A big part of the jeweler’s financing strategy is its lifetime trade-in program, which allows shoppers to get the full value of an item if they choose to trade up in the future. “If someone wants a $10,000 ring but can’t afford it today, we say ‘Let’s get you into the $2,000 ring today because you can afford those payments,’” Sherwood explained. “Then, six months or even six years down the line, when they can afford those bigger payments, we’ll give them the full $2,000 they initially paid on a trade-in and put it towards that $10,000 total. Or they can take in a few trades over time to get that dream piece of jewelry. We’re always going to take whatever they brought back at full value.”
Merchandising and Store Experiences Built for Multigenerational Families
To better help consumers celebrate life’s moments, Daniel’s Jewelers also has fine-tuned its merchandising and store experience for Hispanic consumers. Store assortments range from baby jewelry to religious jewelry for various occasions, and each location provides convenient services like ear piercing and complimentary ring cleaning. The overall design and shopper journey of each store is crafted based on the knowledge that Daniel’s Jewelers is serving a multigenerational family.
“People think of a customer as a man or woman making a purchase, but if you look at our core Hispanic customer, when they come shopping, they bring grandma, grandpa, even aunts, uncles and kids in tow,” Sherwood said. “Plus, you have the customer who brings a few people to the store to browse with them. We start the design around that idea. The aisles must be wide enough to fit baby strollers. There must be places for people to sit. There should be play areas for kids, coloring books and things for them to do.”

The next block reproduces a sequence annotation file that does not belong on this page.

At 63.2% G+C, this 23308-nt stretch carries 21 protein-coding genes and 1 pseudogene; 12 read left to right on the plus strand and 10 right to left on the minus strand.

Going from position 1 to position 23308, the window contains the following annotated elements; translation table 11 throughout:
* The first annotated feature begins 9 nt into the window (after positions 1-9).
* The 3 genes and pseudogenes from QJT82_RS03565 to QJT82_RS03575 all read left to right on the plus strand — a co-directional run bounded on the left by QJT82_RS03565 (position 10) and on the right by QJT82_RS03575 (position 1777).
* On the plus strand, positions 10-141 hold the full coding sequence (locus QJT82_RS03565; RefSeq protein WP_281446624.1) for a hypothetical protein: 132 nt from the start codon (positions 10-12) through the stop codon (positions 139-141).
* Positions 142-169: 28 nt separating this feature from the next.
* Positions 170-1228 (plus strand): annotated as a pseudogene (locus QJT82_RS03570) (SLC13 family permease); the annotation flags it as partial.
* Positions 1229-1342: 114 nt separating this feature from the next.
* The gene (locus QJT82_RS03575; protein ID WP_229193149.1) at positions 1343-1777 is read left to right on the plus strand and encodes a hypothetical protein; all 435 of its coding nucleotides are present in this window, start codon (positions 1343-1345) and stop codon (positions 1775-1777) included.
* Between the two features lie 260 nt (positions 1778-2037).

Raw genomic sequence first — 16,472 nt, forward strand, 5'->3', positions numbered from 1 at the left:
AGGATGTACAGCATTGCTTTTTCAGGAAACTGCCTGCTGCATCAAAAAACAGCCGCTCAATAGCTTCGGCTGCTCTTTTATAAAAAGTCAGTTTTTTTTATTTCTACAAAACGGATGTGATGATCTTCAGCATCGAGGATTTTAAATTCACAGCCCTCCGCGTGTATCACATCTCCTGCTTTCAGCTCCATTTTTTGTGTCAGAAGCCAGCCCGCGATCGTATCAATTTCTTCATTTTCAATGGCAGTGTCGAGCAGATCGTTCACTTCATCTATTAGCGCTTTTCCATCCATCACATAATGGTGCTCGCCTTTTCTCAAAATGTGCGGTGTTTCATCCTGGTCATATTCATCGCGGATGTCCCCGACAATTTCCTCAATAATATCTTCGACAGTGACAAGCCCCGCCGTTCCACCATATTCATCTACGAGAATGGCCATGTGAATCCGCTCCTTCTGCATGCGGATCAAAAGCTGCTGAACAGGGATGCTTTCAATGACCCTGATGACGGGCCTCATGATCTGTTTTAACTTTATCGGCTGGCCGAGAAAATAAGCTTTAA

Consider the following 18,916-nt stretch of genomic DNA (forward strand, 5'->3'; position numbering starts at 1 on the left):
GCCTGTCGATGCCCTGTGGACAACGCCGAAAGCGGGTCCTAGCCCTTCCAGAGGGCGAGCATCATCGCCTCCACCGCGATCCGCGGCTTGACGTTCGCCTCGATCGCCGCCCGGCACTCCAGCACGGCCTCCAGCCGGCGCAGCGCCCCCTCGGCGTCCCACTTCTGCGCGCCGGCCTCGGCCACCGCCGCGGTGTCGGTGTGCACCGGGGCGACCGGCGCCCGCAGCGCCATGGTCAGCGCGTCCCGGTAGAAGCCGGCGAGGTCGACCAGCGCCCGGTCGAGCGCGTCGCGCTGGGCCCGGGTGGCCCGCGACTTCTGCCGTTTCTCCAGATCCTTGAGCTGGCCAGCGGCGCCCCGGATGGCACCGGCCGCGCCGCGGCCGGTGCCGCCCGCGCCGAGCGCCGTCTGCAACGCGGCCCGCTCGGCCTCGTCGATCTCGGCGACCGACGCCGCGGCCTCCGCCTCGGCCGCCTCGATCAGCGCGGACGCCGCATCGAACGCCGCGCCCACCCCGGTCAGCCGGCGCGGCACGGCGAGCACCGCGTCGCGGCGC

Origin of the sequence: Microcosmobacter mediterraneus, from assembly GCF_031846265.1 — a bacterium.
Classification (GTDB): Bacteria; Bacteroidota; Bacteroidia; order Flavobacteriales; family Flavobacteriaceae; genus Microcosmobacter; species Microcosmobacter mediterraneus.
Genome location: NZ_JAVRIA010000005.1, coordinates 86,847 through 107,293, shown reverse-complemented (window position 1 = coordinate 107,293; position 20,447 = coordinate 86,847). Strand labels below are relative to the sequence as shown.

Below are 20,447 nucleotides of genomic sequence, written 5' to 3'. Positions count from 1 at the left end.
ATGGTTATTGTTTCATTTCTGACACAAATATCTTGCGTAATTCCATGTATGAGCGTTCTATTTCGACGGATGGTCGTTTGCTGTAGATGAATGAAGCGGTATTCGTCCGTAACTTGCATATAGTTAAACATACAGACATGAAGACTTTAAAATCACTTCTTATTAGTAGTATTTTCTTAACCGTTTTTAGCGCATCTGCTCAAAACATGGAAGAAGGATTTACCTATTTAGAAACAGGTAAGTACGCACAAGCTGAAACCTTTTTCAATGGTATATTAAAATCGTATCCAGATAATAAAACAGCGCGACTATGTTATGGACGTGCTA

While some jewelry stores aim to create a luxurious space that screams ultra-fancy and exclusive, Daniel’s Jewelers embraces the familial aspect and focuses on taking intimidation out of the experience. “We are the store with the giant welcome sign, and offer food and drink,” Sherwood said. “We invite people in, have balloons for the kids, and make sure associates do all they can to break down the barrier.”
By that, Sherwood means encouraging associates to truly serve customers, and not reprimanding them when they don’t close a sale. “They have to do all they can to show the product,” he said. “Anybody who walks into the store, they should get that giant diamond ring on their finger. Even if the consumer can’t afford it, our associates are still told to let them try it on, take a selfie with it, enjoy it so we can make their day.”
Daniel’s Jewelers aims to create this air of inclusivity and accessibility by hiring people who are already passionate about the brand. More than half of all store associates are former customers who love the brand and its products, and most of all, “speak the culture of who we are,” Sherwood said. “I want the person with a great smile, who lights up the room at a family party and is smiling with not only their face but their body language, so people feel welcome. We want our customers to feel welcome to ask questions, so they understand more about the jewelry they try on.”
Sherwood added that with jewelry’s longer buying cycle, it’s all about creating that “warm and fuzzy” experience. “If you have that feeling with an associate in the store, the next time you have a jewelry need, whether it is to repair something you have or to buy something for your fiancé, you have that trust. People tend to buy a lot of jewelry during their lives, so we want to be there for them no matter what.”